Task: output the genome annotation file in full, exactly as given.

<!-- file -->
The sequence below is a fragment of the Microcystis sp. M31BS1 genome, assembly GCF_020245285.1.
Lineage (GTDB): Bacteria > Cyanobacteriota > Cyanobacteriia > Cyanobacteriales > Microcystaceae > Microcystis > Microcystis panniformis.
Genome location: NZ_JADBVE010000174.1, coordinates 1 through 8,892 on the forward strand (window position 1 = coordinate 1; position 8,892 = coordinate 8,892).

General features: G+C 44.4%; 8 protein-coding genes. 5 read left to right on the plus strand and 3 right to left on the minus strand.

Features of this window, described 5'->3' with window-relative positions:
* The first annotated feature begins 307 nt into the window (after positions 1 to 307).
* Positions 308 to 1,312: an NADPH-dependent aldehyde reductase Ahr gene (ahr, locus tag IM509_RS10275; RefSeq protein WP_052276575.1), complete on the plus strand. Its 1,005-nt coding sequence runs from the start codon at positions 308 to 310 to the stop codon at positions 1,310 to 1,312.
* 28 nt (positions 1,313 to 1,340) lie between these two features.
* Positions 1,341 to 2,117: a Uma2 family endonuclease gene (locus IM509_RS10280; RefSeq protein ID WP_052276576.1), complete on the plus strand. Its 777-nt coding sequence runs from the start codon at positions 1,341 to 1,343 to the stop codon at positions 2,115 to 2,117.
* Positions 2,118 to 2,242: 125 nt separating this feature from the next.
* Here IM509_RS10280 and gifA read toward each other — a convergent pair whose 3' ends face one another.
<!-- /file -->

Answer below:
The sequence below is a fragment of the Microcystis sp. M31BS1 genome, assembly GCF_020245285.1.
Lineage (GTDB): Bacteria > Cyanobacteriota > Cyanobacteriia > Cyanobacteriales > Microcystaceae > Microcystis > Microcystis panniformis.
Genome location: NZ_JADBVE010000174.1, coordinates 1 through 8,892 on the forward strand (window position 1 = coordinate 1; position 8,892 = coordinate 8,892).

General features: G+C 44.4%; 8 protein-coding genes. 5 read left to right on the plus strand and 3 right to left on the minus strand.

Features of this window, described 5'->3' with window-relative positions:
* The first annotated feature begins 307 nt into the window (after positions 1 to 307).
* Positions 308 to 1,312: an NADPH-dependent aldehyde reductase Ahr gene (ahr, locus tag IM509_RS10275; RefSeq protein WP_052276575.1), complete on the plus strand. Its 1,005-nt coding sequence runs from the start codon at positions 308 to 310 to the stop codon at positions 1,310 to 1,312.
* 28 nt (positions 1,313 to 1,340) lie between these two features.
* Positions 1,341 to 2,117: a Uma2 family endonuclease gene (locus IM509_RS10280; RefSeq protein ID WP_052276576.1), complete on the plus strand. Its 777-nt coding sequence runs from the start codon at positions 1,341 to 1,343 to the stop codon at positions 2,115 to 2,117.
* Positions 2,118 to 2,242: 125 nt separating this feature from the next.
* Here IM509_RS10280 and gifA read toward each other — a convergent pair whose 3' ends face one another.